The county supervisors found themselves drawn into a discussion about bee colony collapse Tuesday in response to a departmental show-and-tell report by the Agriculture Commissioner requested by North County supervisors Peter Adam and Steve Lavagnino. Members of the Santa Barbara Beekeepers Alliance urged the Board of Supervisors to keep an open mind about alternative pest control methods when dealing with billion dollar crop killers like the Asian citrus psyllid. The psyllid doesn’t kill citrus trees directly, but the bacteria some carry do and are invariably lethal.
Santa Barbara County was placed in a state of quarantine last year after a handful of psyllids were found, though none were carrying the deadly bacteria. The problem, say beekeepers, is the chemicals used to kill the psyllid — neonicotinoids — can be deadly to bees pollinating trees in bloom. Neonicotanoids were implicated in the recent die off of 25,000 bees in Oregon. Or, as a state pesticide agent involved in Goleta’s recent eradication effort obliquely put it, “There are some nontarget pests that get targeted in our application. We try to mitigate the secondary effects.” Supervisor Peter Adam — a farmer — disclosed he kept 20 beehives as a teen. He described neonicotanoids as being “super safe for humans and pets,” adding, it puts “all the stuff you’re trying to kill — piercing, sucking insects — in real trouble, but the rest of us are safe.”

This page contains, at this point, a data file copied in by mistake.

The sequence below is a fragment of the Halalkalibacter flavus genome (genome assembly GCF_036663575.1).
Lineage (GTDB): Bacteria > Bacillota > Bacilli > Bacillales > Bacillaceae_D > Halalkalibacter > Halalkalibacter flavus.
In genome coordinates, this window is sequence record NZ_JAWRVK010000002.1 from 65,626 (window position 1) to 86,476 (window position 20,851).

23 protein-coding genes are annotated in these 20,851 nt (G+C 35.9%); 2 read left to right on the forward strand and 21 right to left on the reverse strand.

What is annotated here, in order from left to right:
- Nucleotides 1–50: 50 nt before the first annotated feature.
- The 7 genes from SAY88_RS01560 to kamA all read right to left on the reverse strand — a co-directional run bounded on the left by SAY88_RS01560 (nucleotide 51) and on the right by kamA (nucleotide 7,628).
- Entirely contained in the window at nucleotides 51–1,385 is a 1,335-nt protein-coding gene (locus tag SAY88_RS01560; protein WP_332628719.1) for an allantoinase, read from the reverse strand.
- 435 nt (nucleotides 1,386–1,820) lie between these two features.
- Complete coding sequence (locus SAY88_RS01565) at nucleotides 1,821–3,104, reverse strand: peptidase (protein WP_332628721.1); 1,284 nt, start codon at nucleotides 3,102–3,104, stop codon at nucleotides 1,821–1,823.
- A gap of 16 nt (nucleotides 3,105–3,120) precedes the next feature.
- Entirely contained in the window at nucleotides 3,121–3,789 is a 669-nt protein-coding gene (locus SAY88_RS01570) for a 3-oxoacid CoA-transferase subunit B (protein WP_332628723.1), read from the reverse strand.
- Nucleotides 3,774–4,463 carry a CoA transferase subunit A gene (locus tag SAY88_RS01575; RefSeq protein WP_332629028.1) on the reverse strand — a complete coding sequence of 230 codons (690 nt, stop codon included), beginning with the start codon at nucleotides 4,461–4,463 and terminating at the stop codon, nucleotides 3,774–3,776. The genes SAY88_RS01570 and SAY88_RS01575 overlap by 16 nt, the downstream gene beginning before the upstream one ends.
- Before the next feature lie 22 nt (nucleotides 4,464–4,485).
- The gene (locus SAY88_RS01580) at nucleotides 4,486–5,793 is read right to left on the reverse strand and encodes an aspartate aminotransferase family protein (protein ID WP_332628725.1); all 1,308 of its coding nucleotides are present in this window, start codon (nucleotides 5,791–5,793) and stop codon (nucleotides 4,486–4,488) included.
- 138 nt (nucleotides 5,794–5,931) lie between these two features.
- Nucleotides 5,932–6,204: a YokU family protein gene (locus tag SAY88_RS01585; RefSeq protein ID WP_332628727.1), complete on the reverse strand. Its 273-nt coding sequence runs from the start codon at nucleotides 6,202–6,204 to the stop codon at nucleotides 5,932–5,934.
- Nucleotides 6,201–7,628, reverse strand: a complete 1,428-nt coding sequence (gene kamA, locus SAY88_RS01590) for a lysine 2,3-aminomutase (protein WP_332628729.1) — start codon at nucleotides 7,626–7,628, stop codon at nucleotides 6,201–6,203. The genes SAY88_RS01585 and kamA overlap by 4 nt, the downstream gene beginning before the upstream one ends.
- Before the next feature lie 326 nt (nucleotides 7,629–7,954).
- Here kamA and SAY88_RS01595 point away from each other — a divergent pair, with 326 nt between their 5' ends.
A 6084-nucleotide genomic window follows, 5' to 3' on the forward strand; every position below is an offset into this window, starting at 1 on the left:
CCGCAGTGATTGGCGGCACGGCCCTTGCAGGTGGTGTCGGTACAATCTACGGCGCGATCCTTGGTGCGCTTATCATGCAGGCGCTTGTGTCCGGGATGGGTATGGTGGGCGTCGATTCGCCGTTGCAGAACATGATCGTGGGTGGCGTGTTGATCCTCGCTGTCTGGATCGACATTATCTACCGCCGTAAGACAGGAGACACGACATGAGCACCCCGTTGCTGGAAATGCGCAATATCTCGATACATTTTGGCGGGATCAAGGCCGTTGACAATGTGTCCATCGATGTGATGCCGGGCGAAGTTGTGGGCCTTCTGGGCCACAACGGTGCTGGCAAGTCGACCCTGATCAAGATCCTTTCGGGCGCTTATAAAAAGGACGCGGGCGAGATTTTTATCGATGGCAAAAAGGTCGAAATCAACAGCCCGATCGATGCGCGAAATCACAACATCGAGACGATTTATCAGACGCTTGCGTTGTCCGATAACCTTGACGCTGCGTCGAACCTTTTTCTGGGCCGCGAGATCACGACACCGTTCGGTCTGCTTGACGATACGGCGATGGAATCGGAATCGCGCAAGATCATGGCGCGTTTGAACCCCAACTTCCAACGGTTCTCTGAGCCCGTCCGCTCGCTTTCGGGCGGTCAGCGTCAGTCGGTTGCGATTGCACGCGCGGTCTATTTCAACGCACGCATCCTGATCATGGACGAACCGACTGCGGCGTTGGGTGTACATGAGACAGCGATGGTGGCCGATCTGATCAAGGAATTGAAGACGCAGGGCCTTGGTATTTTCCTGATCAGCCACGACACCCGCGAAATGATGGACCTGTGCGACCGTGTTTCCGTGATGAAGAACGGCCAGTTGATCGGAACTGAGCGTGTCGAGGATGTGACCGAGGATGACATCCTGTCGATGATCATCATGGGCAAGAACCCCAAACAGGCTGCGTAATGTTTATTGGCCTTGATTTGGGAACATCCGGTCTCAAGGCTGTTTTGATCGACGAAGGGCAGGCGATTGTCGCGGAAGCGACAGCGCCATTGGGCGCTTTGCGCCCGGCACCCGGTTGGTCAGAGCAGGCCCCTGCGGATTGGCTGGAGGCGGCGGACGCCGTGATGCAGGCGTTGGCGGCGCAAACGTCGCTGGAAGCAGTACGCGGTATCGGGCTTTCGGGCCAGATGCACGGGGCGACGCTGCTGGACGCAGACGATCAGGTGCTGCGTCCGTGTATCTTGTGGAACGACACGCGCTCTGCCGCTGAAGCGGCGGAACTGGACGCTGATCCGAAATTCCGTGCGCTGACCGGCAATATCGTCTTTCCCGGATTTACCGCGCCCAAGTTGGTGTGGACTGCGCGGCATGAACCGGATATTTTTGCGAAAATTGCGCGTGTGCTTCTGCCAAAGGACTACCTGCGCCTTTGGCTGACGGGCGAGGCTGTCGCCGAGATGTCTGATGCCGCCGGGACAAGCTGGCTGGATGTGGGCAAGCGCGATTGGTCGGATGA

In Santa Barbara County, the citrus crop is valued at an estimated $10.8 million. Given the high stakes involved, COLAB spokesperson Andy Caldwell — normally quick to argue against government spending — argued the supervisors should increase funding and staff for the county’s Agriculture Commissioner. “It’s our food supply,” he exclaimed, “and secondarily, Mother Nature is not benign.”